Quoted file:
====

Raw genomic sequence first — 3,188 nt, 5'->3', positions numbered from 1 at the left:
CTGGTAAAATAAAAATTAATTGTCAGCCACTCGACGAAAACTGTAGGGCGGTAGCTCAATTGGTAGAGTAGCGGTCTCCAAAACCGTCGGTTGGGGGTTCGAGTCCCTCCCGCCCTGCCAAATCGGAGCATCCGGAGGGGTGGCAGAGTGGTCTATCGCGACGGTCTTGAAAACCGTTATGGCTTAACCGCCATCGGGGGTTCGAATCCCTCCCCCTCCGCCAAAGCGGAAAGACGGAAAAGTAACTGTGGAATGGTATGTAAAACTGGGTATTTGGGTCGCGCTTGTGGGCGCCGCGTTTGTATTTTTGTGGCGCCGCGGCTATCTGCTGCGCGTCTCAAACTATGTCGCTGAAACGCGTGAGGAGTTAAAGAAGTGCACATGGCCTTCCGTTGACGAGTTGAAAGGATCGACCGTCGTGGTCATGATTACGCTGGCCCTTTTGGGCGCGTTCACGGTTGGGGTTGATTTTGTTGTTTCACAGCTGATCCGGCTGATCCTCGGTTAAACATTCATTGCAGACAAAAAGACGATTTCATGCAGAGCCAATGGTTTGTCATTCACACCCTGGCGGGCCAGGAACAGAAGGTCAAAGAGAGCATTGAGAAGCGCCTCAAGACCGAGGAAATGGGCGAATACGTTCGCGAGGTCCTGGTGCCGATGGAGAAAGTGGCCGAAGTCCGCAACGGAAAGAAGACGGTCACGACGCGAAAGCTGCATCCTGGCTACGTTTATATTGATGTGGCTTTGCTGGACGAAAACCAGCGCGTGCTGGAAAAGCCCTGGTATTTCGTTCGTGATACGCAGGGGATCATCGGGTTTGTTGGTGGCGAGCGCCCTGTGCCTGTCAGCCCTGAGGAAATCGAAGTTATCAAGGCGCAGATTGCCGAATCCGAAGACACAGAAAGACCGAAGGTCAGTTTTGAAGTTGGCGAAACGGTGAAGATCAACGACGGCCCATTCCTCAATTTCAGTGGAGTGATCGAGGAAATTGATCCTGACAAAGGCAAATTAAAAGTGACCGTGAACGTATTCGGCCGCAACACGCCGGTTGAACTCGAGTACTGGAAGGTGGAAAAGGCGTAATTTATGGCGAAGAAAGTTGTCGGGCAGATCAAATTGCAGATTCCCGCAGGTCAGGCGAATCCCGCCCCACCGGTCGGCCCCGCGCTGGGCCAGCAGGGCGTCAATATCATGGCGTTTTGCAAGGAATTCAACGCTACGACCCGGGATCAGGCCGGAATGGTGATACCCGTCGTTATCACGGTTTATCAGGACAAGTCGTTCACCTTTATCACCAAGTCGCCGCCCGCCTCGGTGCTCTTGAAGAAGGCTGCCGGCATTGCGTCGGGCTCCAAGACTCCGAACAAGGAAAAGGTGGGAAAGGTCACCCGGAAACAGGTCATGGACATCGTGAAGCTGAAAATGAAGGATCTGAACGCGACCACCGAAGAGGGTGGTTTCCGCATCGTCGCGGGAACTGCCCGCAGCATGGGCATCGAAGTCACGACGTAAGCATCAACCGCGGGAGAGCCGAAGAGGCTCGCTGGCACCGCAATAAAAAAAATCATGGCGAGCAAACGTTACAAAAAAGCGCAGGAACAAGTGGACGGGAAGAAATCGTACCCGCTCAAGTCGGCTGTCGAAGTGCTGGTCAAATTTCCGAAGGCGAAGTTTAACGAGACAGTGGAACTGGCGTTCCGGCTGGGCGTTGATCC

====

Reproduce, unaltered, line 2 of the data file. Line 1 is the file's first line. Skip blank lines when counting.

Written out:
CTGGTAAAATAAAAATTAATTGTCAGCCACTCGACGAAAACTGTAGGGCGGTAGCTCAATTGGTAGAGTAGCGGTCTCCAAAACCGTCGGTTGGGGGTTCGAGTCCCTCCCGCCCTGCCAAATCGGAGCATCCGGAGGGGTGGCAGAGTGGTCTATCGCGACGGTCTTGAAAACCGTTATGGCTTAACCGCCATCGGGGGTTCGAATCCCTCCCCCTCCGCCAAAGCGGAAAGACGGAAAAGTAACTGTGGAATGGTATGTAAAACTGGGTATTTGGGTCGCGCTTGTGGGCGCCGCGTTTGTATTTTTGTGGCGCCGCGGCTATCTGCTGCGCGTCTCAAACTATGTCGCTGAAACGCGTGAGGAGTTAAAGAAGTGCACATGGCCTTCCGTTGACGAGTTGAAAGGATCGACCGTCGTGGTCATGATTACGCTGGCCCTTTTGGGCGCGTTCACGGTTGGGGTTGATTTTGTTGTTTCACAGCTGATCCGGCTGATCCTCGGTTAAACATTCATTGCAGACAAAAAGACGATTTCATGCAGAGCCAATGGTTTGTCATTCACACCCTGGCGGGCCAGGAACAGAAGGTCAAAGAGAGCATTGAGAAGCGCCTCAAGACCGAGGAAATGGGCGAATACGTTCGCGAGGTCCTGGTGCCGATGGAGAAAGTGGCCGAAGTCCGCAACGGAAAGAAGACGGTCACGACGCGAAAGCTGCATCCTGGCTACGTTTATATTGATGTGGCTTTGCTGGACGAAAACCAGCGCGTGCTGGAAAAGCCCTGGTATTTCGTTCGTGATACGCAGGGGATCATCGGGTTTGTTGGTGGCGAGCGCCCTGTGCCTGTCAGCCCTGAGGAAATCGAAGTTATCAAGGCGCAGATTGCCGAATCCGAAGACACAGAAAGACCGAAGGTCAGTTTTGAAGTTGGCGAAACGGTGAAGATCAACGACGGCCCATTCCTCAATTTCAGTGGAGTGATCGAGGAAATTGATCCTGACAAAGGCAAATTAAAAGTGACCGTGAACGTATTCGGCCGCAACACGCCGGTTGAACTCGAGTACTGGAAGGTGGAAAAGGCGTAATTTATGGCGAAGAAAGTTGTCGGGCAGATCAAATTGCAGATTCCCGCAGGTCAGGCGAATCCCGCCCCACCGGTCGGCCCCGCGCTGGGCCAGCAGGGCGTCAATATCATGGCGTTTTGCAAGGAATTCAACGCTACGACCCGGGATCAGGCCGGAATGGTGATACCCGTCGTTATCACGGTTTATCAGGACAAGTCGTTCACCTTTATCACCAAGTCGCCGCCCGCCTCGGTGCTCTTGAAGAAGGCTGCCGGCATTGCGTCGGGCTCCAAGACTCCGAACAAGGAAAAGGTGGGAAAGGTCACCCGGAAACAGGTCATGGACATCGTGAAGCTGAAAATGAAGGATCTGAACGCGACCACCGAAGAGGGTGGTTTCCGCATCGTCGCGGGAACTGCCCGCAGCATGGGCATCGAAGTCACGACGTAAGCATCAACCGCGGGAGAGCCGAAGAGGCTCGCTGGCACCGCAATAAAAAAAATCATGGCGAGCAAACGTTACAAAAAAGCGCAGGAACAAGTGGACGGGAAGAAATCGTACCCGCTCAAGTCGGCTGTCGAAGTGCTGGTCAAATTTCCGAAGGCGAAGTTTAACGAGACAGTGGAACTGGCGTTCCGGCTGGGCGTTGATCC